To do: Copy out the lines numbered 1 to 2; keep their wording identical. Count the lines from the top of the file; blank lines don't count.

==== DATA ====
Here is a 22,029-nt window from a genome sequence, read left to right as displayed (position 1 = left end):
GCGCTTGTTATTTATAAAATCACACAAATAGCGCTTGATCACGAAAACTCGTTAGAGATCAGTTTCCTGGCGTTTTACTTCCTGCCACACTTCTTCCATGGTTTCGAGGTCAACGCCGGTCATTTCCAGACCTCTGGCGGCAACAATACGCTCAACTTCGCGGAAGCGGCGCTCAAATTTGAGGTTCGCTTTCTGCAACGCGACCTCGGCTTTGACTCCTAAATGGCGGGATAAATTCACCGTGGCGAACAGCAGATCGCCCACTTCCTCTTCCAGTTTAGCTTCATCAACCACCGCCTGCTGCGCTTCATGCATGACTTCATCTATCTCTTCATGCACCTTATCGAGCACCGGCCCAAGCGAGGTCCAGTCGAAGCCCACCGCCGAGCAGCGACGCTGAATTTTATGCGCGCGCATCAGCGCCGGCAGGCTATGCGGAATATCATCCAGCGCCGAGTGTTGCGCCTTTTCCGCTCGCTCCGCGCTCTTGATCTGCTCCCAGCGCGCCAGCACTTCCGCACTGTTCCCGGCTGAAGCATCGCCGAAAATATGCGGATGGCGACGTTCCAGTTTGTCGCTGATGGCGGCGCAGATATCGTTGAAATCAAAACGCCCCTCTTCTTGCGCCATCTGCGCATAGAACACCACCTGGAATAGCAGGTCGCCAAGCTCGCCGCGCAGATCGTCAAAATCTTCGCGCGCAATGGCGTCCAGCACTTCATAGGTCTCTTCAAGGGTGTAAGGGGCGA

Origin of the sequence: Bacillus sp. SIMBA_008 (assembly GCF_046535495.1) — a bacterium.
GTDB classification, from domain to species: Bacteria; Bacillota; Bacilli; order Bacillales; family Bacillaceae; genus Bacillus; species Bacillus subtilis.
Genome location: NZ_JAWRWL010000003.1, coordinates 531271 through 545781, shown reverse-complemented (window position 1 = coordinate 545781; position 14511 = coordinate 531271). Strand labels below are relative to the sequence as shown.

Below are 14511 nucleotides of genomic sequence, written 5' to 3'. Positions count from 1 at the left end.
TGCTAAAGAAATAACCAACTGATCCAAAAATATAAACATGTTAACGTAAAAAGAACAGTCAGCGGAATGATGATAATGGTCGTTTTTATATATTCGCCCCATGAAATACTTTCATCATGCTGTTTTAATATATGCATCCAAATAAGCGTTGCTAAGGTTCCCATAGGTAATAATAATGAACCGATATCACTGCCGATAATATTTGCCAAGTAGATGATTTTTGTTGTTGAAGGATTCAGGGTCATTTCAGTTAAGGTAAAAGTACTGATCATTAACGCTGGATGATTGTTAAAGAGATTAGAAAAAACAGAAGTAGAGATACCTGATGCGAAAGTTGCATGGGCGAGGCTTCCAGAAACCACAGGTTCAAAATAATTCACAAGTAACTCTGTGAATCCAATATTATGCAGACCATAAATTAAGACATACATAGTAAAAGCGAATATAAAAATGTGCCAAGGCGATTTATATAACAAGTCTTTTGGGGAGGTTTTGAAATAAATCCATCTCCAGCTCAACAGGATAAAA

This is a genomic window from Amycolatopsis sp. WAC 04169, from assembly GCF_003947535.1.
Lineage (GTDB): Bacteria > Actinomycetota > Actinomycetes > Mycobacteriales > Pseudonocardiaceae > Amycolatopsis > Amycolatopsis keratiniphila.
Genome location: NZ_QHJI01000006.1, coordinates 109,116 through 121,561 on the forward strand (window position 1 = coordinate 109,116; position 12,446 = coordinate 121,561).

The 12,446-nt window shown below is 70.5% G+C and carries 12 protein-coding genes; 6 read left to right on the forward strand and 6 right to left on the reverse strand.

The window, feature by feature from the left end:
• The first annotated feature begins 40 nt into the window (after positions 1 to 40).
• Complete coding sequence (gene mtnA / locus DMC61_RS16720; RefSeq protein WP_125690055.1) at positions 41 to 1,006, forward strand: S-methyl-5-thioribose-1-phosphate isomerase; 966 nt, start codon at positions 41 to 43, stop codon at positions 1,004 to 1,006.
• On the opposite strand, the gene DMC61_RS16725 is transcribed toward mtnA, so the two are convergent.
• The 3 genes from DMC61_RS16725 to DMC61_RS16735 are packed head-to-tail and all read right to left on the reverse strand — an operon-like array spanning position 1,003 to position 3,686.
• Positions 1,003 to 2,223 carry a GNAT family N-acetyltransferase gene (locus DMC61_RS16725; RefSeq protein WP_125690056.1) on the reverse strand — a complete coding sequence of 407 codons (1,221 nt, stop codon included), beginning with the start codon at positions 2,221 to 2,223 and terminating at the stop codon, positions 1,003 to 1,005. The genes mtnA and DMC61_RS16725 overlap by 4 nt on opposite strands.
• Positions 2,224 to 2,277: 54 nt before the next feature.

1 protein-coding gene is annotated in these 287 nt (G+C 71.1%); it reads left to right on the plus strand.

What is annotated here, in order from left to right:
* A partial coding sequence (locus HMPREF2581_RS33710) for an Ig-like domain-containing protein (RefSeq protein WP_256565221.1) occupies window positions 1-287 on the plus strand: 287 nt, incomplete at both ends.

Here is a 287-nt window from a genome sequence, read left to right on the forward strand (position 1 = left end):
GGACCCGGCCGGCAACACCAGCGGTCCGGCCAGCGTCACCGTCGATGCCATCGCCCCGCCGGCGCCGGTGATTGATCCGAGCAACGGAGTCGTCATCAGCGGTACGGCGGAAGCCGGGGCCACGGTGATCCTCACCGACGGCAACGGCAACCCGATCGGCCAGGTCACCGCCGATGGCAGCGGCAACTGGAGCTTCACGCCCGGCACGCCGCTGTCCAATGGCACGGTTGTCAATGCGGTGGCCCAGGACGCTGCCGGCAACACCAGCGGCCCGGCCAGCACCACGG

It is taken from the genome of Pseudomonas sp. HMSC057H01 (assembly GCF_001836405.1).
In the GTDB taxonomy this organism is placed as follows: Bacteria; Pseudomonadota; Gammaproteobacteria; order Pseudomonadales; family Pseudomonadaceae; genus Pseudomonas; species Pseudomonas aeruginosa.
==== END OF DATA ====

Here is a 22,029-nt window from a genome sequence, read left to right as displayed (position 1 = left end):
GCGCTTGTTATTTATAAAATCACACAAATAGCGCTTGATCACGAAAACTCGTTAGAGATCAGTTTCCTGGCGTTTTACTTCCTGCCACACTTCTTCCATGGTTTCGAGGTCAACGCCGGTCATTTCCAGACCTCTGGCGGCAACAATACGCTCAACTTCGCGGAAGCGGCGCTCAAATTTGAGGTTCGCTTTCTGCAACGCGACCTCGGCTTTGACTCCTAAATGGCGGGATAAATTCACCGTGGCGAACAGCAGATCGCCCACTTCCTCTTCCAGTTTAGCTTCATCAACCACCGCCTGCTGCGCTTCATGCATGACTTCATCTATCTCTTCATGCACCTTATCGAGCACCGGCCCAAGCGAGGTCCAGTCGAAGCCCACCGCCGAGCAGCGACGCTGAATTTTATGCGCGCGCATCAGCGCCGGCAGGCTATGCGGAATATCATCCAGCGCCGAGTGTTGCGCCTTTTCCGCTCGCTCCGCGCTCTTGATCTGCTCCCAGCGCGCCAGCACTTCCGCACTGTTCCCGGCTGAAGCATCGCCGAAAATATGCGGATGGCGACGTTCCAGTTTGTCGCTGATGGCGGCGCAGATATCGTTGAAATCAAAACGCCCCTCTTCTTGCGCCATCTGCGCATAGAACACCACCTGGAATAGCAGGTCGCCAAGCTCGCCGCGCAGATCGTCAAAATCTTCGCGCGCAATGGCGTCCAGCACTTCATAGGTCTCTTCAAGGGTGTAAGGGGCGA